'Florence Foster Jenkins'
Florence Foster Jenkins was a horrible singer. One of the worst who ever opened her mouth and let out noises. But she didn’t know that and everyone around her (including a few folks at recording studios) didn’t think it was necessary to pass along that information. As a result, she’s become something of an icon of irony over the years, a woman with a terrible voice cranking out some of the most beautiful and complex songs ever written. A few documentaries, plays and movies have been dedicated to Jenkins’ delusional ways over the years. This is the latest, and given that Jenkins is portrayed by Meryl Streep this time, it shouldn’t be too surprising to learn that it’s probably the best of the bunch.
We meet Streep’s Ms. Jenkins at a concert hall doing her embarrassing thing. The crowd eats it up with thunderous applause. You see, Jenkins’ latest husband, St. Clair Bayfield (Hugh Grant), has ensured through a careful invitation process (involving greased palms) that everyone present treats it like a spectacular show. It’s what he does. His life is essentially dedicated to perpetuating Jenkins’ delusion. As you might expect, his deceptive ways extend to living with his own girlfriend (Rebecca Ferguson) in a separate apartment.
Even so, there’s happiness between himself and his keeper, and not just because of all the lies. She’s also rather sweet. When Jenkins hires on a new pianist (Simon Helberg) to keep the ridiculous façade alive, he’s politely charmed into the fold as well. In fact, Jenkins’ support system is so strong that she decides to start recording her own songs and even rents out Carnegie Hall for a massive showcase for departing WWII troops. That’s far too large of a showcase for Bayfield to fill with paid-off patrons. This is going to get a bit tricky.
The movie is a sumptuously mounted period bio-pic with all the trimmings and only a delightfully ironic subject to separate it from the normal dreary pack. Streep is absolutely wonderful in the title role. They say it takes a talented actor to sing or act badly on film yet do it well, and Streep sure proves that to be true. Her hoots and hollers in the musical sequences never cease to get big chuckles. Around those scenes, she creates such a warm and layered character with a hidden tragic core that it’s hard not to fall for Streep’s magic. It’s a wonderful performance from the actress, and is thankfully unencumbered by the tiresome self-importance of Oscar fluff that she often finds herself trapped in.
Somewhat unexpectedly, Hugh Grant proves to be her match. He’s given a role perfectly suited to his talents. He gets to do the mumbly, stumbly charmer routine that made him the face of so many rom-coms, while also adding layers of bitter deception and con artist glee to spice it up. It’s a tricky part that could too easily have become an unintentional villain, but Grant has the chops, charm and smarm to find ways to make that dastardly husband likeable. It’s a joy to watch him spar with Streep on screen.
Director Stephen Frears always works wonderfully with his casts. Here, he surrounds the central duo with a variety of character actors who ensure that even the smallest role gets a memorable grace note. The filmmaker mounts it all with professional precision, filling the screen with period details yet without ever detracting from the strong premise by getting lost in costume pageantry. ‘Florence Foster Jenkins’ is a delightful concept for an amusingly unheroic bio-pic with a surprising amount of warmth. Frears was a wise choice to direct, as he has a certain dark British wit necessary for the bitter laughs early on, as well as a heart big enough to make the audience fall for Mrs. Jenkins in the end.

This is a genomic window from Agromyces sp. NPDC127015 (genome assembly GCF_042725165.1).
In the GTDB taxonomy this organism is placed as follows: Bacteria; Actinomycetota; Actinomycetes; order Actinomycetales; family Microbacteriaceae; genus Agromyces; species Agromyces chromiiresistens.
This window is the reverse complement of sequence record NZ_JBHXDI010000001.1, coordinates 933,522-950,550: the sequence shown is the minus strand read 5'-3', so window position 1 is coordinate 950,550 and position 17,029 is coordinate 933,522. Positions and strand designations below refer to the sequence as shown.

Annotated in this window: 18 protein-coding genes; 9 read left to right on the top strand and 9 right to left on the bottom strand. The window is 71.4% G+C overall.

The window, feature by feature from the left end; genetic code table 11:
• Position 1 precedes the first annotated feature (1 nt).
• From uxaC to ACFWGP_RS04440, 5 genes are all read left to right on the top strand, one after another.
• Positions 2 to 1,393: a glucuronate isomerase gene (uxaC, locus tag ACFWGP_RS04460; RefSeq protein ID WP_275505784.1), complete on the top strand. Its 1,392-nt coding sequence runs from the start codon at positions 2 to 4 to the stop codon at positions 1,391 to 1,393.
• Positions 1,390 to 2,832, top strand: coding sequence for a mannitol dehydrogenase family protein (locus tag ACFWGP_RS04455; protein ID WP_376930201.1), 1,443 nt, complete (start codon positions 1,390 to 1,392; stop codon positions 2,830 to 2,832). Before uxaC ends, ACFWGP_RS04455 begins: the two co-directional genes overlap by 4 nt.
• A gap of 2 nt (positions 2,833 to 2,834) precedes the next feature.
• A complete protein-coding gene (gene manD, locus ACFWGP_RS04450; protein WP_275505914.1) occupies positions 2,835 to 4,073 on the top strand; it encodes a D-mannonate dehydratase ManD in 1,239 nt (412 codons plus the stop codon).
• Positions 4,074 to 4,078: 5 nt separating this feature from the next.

That’s the charm of ‘Florence Foster Jenkins’. It’s very similar to Tim Burton’s masterful ‘Ed Wood’ in that the filmmakers deeply love their subject even more than they love laughing at her. Jenkins is presented as an irrepressible spirit with love for everyone around her and a level of irrational self-confidence that’s hard not to be seduced by. In an age where so many sadly untalented folks find themselves instant celebrities for embarrassing themselves on televised talent shows, this film serves as an ode to having the confidence to be yourself no matter how ridiculous that might seem.
And hey, people do still remember this traditionally untalented singer years after her revered contemporaries have been forgotten. That must count for something.
I’ve been vaguely interested in this movie, and certainly Phil’s review makes it sound appealing. I recently saw 2015’s Marguerite, which is a Jenkins film à clef, and I fairly enjoyed it. I tend to find true-story pics rough viewing since their very nature frequently has me wondering how closely the cinematic depictions hew to the facts (or, if I am knowledgeable enough, they have me disdaining the errors). Occasionally the question of factual fidelity occurred to me during Marguerite; but since that film was supposed to be a fiction merely inspired by true events, I could easily shrug off any such concern. Perhaps, if FFJ’s (acting) performances are as delightful as Phil says, they will sufficiently distract viewers like me from the issue of accuracy.
Can Streep’s intentionally bad singing top Stallone’s in ‘Rhinestone’? That’s the gold standard in bad movie singing. I’ll have to see this and find out.
I thought the gold standard for bad movie singing was Russell’s Crowe-ing.
I don’t think Crowe’s singing was intentionally bad like Stallone and Streep’s. As far unintentionally bad singing goes, I think Pierce Brosnan in ‘Mama Mia!’ takes that prize.